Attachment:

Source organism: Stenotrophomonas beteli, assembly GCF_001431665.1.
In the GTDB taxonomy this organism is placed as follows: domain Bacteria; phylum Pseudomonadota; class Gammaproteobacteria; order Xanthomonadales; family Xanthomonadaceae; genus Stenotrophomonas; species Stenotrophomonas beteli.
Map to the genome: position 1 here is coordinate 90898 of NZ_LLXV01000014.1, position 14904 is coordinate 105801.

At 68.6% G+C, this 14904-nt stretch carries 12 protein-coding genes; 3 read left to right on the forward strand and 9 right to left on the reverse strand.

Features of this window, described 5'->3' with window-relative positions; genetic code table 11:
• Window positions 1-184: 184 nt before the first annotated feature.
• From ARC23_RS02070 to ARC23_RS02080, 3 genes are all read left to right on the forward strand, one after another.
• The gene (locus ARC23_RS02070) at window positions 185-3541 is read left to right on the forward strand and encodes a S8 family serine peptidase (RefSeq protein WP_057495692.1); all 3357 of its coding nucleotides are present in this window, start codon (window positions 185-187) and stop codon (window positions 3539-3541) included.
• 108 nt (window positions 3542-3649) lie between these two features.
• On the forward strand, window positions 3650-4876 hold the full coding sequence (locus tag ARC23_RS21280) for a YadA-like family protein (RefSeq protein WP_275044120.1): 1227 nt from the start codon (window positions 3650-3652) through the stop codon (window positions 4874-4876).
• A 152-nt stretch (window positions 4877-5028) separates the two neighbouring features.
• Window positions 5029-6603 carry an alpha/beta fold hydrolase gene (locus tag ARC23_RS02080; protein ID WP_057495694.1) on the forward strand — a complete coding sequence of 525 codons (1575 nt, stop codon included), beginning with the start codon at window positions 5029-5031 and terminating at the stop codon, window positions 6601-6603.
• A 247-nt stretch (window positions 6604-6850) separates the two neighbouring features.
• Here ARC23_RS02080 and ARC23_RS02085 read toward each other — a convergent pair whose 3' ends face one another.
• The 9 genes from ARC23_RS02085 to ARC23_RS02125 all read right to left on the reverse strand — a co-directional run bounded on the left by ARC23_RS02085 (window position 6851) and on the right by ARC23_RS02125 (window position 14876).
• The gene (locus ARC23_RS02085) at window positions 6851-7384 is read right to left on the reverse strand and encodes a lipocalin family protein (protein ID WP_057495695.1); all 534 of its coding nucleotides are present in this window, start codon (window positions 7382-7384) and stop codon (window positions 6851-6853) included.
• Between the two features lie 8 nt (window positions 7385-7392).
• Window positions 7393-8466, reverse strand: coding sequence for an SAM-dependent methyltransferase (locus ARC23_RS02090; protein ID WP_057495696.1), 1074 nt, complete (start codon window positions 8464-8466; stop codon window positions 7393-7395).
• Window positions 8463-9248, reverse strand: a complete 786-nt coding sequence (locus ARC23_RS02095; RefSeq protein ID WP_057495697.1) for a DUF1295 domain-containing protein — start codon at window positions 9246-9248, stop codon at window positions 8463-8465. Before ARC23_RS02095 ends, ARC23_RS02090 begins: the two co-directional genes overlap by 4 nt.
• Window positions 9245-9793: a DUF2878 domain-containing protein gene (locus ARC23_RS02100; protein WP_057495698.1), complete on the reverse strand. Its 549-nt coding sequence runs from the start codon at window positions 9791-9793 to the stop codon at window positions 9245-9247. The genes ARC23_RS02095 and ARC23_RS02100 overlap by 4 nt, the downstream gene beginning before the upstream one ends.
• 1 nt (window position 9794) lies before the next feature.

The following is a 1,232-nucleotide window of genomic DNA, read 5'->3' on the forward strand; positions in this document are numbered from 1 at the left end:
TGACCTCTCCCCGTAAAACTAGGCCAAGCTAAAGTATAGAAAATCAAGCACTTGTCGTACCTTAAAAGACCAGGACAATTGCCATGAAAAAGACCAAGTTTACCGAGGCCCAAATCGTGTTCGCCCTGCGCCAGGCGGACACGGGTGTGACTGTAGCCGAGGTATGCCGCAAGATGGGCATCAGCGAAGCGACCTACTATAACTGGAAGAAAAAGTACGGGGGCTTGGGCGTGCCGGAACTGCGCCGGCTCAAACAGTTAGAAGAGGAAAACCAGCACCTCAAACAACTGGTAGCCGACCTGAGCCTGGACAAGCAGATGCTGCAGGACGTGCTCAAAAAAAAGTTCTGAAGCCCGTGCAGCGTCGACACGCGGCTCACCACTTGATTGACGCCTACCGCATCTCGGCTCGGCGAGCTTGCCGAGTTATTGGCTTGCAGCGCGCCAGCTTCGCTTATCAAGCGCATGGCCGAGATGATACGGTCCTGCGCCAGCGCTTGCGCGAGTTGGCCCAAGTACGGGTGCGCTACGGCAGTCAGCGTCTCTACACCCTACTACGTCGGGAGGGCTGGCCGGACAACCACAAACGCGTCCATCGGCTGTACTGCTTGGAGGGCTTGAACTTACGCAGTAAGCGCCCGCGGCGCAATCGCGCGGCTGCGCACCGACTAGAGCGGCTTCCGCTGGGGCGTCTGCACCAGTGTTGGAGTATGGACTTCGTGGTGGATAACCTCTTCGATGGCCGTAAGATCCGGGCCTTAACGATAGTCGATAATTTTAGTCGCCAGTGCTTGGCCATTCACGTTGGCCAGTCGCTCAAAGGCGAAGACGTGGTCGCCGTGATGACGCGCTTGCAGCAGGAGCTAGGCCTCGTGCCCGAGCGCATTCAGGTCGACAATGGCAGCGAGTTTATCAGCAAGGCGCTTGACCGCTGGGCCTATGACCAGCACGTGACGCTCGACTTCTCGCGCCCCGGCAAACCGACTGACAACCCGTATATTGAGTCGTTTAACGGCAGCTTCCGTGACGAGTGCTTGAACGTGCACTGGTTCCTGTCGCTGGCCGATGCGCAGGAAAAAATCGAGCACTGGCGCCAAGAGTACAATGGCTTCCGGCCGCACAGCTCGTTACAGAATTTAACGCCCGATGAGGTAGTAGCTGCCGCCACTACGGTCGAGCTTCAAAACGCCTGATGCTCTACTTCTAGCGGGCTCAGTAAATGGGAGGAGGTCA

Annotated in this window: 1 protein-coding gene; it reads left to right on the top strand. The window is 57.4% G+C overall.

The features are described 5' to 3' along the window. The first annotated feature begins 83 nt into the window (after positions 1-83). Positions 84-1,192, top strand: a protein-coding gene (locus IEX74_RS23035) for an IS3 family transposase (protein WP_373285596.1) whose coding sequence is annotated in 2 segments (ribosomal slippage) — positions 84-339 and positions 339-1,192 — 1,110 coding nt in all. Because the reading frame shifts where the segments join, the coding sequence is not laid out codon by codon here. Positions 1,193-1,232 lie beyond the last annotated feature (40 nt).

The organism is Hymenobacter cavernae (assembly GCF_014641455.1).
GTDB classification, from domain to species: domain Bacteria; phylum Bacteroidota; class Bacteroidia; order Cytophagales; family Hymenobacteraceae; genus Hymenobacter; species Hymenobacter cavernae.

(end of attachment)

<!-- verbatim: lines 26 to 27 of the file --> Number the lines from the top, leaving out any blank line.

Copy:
The organism is Hymenobacter cavernae (assembly GCF_014641455.1).
GTDB classification, from domain to species: domain Bacteria; phylum Bacteroidota; class Bacteroidia; order Cytophagales; family Hymenobacteraceae; genus Hymenobacter; species Hymenobacter cavernae.